The experiment sought how to best leverage asynchronous communication, or communication that doesn't happen in real-time, and synchronous communication or communication between two or more people in real-time.
Weary of what is commonly called “Zoom fatigue” during the pandemic, TechSmith “engaged in a full month of no meetings, challenging our ability to use asynchronous communication methods to perform work rather than relying on meetings as a crutch,” the firm’s vice president of human resources Amy Casciotti wrote for the publication.
“The end goal was never to fully replace meetings long-term, but rather to understand how to match the right type of communication with a particular work task,” she noted.
The month-long break from meetings wasn’t perfect, but TechSmith did realize a 15% bump in their workers feeling productive, while 85% were interested in getting a deeper understanding of “asynchronous communications as a means to limit meetings,” Casciotti wrote.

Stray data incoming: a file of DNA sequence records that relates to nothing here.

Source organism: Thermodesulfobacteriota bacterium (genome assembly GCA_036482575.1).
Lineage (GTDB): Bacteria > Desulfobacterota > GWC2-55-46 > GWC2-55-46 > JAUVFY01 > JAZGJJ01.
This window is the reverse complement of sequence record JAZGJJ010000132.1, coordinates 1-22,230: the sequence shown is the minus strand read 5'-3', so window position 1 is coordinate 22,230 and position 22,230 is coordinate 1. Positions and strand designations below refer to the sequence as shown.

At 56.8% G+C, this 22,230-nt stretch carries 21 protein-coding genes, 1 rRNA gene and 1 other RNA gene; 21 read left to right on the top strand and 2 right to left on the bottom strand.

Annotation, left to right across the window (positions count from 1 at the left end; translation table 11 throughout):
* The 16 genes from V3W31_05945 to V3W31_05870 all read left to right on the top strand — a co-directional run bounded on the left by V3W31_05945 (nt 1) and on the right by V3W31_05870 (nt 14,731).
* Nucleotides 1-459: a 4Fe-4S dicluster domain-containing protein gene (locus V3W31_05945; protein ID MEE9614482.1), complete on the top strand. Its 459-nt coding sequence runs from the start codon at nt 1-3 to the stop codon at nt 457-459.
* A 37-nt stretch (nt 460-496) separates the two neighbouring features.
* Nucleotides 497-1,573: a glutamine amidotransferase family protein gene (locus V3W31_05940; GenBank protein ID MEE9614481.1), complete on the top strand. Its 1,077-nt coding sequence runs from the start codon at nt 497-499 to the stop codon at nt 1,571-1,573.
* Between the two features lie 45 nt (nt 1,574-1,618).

“Synchronous is ideal when immediate feedback or time-sensitive decisioning are required, and when there is a high degree of ambiguity or sensitivity to the subject matter, where emotional intelligence becomes critical (e.g. discussing a new problem that spans multiple teams, IT fire drill, etc.),” according to Casciotti. “We recommend asynchronous communication when collaboration isn’t immediate and doesn’t need to occur in real-time (e.g. solicit feedback, review content) or when there is a one-way share of information (e.g. quarterly updates, campaign results). These guidelines have helped employees begin to approach meaningful communication in an intentional and repeatable way.”